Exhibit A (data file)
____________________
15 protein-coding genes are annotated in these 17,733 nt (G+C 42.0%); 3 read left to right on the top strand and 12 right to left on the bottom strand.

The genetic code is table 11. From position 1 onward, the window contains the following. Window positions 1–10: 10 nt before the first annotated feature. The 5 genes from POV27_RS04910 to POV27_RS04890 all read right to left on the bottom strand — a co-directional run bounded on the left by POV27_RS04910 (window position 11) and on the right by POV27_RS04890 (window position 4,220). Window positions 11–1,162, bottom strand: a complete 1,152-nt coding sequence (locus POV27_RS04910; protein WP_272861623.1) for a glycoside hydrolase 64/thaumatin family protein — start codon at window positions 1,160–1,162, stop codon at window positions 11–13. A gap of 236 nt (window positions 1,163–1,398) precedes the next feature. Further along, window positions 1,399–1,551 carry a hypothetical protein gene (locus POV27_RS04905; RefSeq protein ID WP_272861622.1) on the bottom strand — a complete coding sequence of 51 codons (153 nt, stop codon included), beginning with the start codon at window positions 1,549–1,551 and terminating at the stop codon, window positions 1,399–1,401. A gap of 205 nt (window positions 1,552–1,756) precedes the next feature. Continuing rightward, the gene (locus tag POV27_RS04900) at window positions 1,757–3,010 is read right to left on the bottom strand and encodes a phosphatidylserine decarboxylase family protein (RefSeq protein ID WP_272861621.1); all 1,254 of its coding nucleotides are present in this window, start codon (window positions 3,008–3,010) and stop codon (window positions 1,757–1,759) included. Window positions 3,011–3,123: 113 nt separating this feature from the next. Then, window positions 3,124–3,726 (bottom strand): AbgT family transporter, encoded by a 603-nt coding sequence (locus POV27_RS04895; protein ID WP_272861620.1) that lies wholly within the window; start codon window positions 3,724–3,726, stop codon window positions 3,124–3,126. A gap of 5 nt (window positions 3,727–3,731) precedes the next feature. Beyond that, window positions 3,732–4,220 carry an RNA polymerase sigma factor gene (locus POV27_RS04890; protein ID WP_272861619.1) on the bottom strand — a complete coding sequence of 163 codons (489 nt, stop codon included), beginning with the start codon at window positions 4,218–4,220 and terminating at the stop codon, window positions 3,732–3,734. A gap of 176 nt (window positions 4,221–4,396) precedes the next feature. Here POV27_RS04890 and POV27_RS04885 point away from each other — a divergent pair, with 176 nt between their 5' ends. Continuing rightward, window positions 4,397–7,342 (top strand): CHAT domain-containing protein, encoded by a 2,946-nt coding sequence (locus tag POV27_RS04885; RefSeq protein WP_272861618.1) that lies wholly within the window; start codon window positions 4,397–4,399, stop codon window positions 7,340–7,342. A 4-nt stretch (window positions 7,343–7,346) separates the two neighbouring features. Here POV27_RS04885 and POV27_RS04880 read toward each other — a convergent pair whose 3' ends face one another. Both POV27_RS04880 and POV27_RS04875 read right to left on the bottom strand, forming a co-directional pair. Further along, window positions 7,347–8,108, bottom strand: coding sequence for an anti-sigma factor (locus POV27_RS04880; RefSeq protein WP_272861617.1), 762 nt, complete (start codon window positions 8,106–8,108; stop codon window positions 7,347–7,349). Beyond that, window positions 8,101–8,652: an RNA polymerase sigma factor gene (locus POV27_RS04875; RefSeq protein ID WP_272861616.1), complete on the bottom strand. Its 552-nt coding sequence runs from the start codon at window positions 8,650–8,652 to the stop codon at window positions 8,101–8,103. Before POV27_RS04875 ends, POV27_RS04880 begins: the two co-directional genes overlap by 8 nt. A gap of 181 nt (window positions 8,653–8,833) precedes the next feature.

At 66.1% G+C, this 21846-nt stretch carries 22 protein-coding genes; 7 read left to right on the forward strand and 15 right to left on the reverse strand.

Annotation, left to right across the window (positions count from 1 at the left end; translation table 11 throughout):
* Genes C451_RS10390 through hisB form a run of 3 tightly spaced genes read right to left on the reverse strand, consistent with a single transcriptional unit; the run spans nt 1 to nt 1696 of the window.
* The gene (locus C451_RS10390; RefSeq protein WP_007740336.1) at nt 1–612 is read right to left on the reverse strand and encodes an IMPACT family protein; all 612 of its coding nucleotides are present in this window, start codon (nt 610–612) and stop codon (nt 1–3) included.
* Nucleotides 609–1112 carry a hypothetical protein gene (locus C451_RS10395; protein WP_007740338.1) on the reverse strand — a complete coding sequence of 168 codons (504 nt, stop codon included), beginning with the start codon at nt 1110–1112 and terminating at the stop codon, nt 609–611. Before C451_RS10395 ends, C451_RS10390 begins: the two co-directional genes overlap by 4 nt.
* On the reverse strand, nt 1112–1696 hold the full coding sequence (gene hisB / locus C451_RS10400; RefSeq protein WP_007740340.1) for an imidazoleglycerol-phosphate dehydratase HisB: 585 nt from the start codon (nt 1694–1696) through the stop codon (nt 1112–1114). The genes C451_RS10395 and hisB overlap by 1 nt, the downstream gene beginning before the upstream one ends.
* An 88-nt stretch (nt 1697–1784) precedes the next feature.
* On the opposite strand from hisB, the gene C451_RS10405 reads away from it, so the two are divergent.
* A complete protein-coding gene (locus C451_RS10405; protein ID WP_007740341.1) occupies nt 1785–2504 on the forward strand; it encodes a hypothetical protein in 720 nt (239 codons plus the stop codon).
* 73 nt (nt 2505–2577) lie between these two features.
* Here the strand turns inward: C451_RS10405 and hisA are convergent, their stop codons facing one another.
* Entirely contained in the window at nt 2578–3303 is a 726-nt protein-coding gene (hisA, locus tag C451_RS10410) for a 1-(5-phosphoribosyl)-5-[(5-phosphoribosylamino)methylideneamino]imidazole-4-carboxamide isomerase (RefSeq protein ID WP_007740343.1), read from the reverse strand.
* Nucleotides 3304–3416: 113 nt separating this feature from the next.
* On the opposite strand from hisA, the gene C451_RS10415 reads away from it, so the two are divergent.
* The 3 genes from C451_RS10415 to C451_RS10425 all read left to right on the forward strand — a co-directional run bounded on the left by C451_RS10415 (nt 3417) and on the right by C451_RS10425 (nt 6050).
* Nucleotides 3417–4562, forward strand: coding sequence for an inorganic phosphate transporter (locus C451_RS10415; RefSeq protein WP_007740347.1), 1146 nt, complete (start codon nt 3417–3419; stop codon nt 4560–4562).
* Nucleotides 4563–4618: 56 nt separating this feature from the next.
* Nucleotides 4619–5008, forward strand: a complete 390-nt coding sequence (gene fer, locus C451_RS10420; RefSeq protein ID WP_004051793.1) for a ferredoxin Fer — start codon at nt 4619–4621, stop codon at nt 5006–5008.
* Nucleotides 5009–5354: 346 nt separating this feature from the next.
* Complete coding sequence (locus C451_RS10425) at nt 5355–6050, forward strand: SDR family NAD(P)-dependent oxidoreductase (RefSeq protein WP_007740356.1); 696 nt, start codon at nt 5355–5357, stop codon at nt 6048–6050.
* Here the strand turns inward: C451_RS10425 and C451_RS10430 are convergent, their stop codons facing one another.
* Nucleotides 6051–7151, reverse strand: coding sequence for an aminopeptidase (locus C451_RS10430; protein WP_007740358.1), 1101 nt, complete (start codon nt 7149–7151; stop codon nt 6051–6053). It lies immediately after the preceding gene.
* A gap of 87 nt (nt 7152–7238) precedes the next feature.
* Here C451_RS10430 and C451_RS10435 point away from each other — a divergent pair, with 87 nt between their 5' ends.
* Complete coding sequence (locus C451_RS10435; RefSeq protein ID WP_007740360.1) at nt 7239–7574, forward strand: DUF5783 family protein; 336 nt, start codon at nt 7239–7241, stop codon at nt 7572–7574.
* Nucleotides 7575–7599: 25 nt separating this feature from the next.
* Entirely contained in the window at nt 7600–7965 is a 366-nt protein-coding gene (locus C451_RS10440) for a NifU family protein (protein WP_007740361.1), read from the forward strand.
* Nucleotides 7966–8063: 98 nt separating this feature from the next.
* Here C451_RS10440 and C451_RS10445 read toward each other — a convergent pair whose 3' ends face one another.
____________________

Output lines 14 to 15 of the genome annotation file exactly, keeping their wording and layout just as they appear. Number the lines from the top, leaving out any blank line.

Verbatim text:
* Entirely contained in the window at nt 2578–3303 is a 726-nt protein-coding gene (hisA, locus tag C451_RS10410) for a 1-(5-phosphoribosyl)-5-[(5-phosphoribosylamino)methylideneamino]imidazole-4-carboxamide isomerase (RefSeq protein ID WP_007740343.1), read from the reverse strand.
* Nucleotides 3304–3416: 113 nt separating this feature from the next.